When to Heat Up—or Cool Down—Your Aches and Pains
Whether you accidentally overworked a muscle, developed discomfort throughout the day, or simply woke up that way, body aches can be a real pain. Your first instinct—and others’ first advice—is often to treat it with hot or cold therapy. While these may sound interchangeable, using the wrong therapy can actually do more harm than good. That’s why it’s important to understand the reasoning behind each of these at-home treatments and which to use when.
- Typically refers to use of hot water bottles, compresses, pads, and baths.
- Helps dilates blood vessels to increase blood flow, which soothes and relaxes tightened muscles.
- Treats symptoms of gout, injuries, strain, tendinitis, migraines, and may be alternated with cold therapy to treat osteoarthritis.
- Should not be used if cramping is present, the person or area is already cold or at risk for frostbite, the person has a disorder that restricts blood flow, or on a blister or open wound.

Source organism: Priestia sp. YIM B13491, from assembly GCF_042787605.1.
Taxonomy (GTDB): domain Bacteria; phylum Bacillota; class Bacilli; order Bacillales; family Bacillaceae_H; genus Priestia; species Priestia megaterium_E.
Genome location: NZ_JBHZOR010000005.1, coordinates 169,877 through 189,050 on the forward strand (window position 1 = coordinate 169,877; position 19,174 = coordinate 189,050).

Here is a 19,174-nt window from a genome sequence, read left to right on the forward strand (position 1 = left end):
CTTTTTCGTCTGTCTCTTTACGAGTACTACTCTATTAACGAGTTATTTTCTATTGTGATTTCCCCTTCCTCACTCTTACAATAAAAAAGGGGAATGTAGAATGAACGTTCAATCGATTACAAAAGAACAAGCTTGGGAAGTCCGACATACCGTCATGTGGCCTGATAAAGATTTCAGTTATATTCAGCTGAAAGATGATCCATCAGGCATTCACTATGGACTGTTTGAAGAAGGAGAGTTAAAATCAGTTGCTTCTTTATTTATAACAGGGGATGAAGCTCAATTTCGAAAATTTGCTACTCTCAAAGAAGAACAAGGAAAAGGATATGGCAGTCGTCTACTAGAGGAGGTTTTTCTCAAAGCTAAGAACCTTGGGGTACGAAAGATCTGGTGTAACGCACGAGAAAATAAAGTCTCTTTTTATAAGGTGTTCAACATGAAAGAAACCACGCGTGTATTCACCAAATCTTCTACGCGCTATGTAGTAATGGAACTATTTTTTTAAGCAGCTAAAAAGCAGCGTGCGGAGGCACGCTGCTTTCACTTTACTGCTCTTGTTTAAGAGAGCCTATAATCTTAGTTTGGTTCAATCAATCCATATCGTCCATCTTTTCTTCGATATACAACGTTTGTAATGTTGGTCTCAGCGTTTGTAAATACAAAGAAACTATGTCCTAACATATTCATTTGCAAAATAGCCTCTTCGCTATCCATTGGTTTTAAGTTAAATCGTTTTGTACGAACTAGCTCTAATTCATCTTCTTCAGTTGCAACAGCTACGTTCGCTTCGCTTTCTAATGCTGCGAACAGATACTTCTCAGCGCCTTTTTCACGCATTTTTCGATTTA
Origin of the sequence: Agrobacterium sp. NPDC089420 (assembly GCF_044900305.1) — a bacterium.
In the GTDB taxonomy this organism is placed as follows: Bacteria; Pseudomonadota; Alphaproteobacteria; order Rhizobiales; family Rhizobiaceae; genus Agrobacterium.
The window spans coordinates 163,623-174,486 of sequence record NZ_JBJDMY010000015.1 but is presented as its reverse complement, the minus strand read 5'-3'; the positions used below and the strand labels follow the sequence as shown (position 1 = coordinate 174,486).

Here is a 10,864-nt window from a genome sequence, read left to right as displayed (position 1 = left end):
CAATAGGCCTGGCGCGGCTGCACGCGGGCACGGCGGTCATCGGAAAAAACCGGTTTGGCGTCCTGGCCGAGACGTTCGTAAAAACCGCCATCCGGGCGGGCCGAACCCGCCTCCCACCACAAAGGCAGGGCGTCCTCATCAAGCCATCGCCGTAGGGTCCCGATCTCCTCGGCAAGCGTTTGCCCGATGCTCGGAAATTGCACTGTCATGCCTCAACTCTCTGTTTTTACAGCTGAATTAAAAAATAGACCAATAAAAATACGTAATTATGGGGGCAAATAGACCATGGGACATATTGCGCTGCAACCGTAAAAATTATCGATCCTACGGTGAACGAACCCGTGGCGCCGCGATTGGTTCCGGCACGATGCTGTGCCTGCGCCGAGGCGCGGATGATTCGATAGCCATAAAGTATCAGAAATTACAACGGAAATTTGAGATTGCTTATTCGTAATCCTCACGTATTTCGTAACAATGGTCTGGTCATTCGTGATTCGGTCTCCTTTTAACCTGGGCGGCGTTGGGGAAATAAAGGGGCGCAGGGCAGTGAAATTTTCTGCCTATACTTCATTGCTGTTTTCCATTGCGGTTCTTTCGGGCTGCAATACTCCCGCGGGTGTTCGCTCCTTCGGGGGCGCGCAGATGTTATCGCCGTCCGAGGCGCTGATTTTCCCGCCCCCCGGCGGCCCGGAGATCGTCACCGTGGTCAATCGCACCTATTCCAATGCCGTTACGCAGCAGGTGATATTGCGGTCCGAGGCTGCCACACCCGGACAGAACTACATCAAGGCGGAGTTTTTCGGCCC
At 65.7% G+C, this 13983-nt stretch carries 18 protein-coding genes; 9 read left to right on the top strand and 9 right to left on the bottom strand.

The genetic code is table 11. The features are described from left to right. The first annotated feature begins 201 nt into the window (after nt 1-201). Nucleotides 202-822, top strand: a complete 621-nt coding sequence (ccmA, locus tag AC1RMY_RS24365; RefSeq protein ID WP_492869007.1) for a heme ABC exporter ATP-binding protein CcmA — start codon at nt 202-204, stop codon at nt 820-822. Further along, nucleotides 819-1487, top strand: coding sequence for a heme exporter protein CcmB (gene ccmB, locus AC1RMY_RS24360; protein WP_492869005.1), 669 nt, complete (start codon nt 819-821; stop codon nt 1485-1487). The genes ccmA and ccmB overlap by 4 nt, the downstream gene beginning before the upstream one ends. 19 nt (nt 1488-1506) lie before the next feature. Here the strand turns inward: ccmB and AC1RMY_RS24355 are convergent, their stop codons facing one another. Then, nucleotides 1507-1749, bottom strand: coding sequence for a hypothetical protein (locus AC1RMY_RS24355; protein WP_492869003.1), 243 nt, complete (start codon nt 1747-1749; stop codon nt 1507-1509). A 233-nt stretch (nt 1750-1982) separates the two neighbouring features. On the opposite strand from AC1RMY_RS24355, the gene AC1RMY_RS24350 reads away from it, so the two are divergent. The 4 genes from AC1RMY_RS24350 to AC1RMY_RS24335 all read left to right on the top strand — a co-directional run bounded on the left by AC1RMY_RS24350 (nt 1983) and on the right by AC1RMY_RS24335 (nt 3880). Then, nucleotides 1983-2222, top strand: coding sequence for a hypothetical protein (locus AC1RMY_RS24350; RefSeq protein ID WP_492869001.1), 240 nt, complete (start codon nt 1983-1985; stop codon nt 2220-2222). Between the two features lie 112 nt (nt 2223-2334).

- Typically refers to cold water bottles, ice, compresses, pads, and baths.
- Reduces inflammation by decreasing blood flow, which limits swelling and tissue damage.
- Treats symptoms of neck and back pain, spasms, stiff muscles, tendonitis, chronic inflammation, strains, and sprains, and may be alternated with hot therapy to treat osteoarthritis.
- Should not be used if the injury is already hot or numb, on open wounds or dermatitis, on hot, red or inflamed skin, or on persons insensitive to heat.
If you’re still unsure whether to use hot or cold therapy—or any at all—on your aches and pains, it’s better not to do either: Consult a professional. Contact the pain management subspecialists at Orlin & Cohen, Long Island’s leading orthopedic practice. Immediate appointments are available: Request yours now.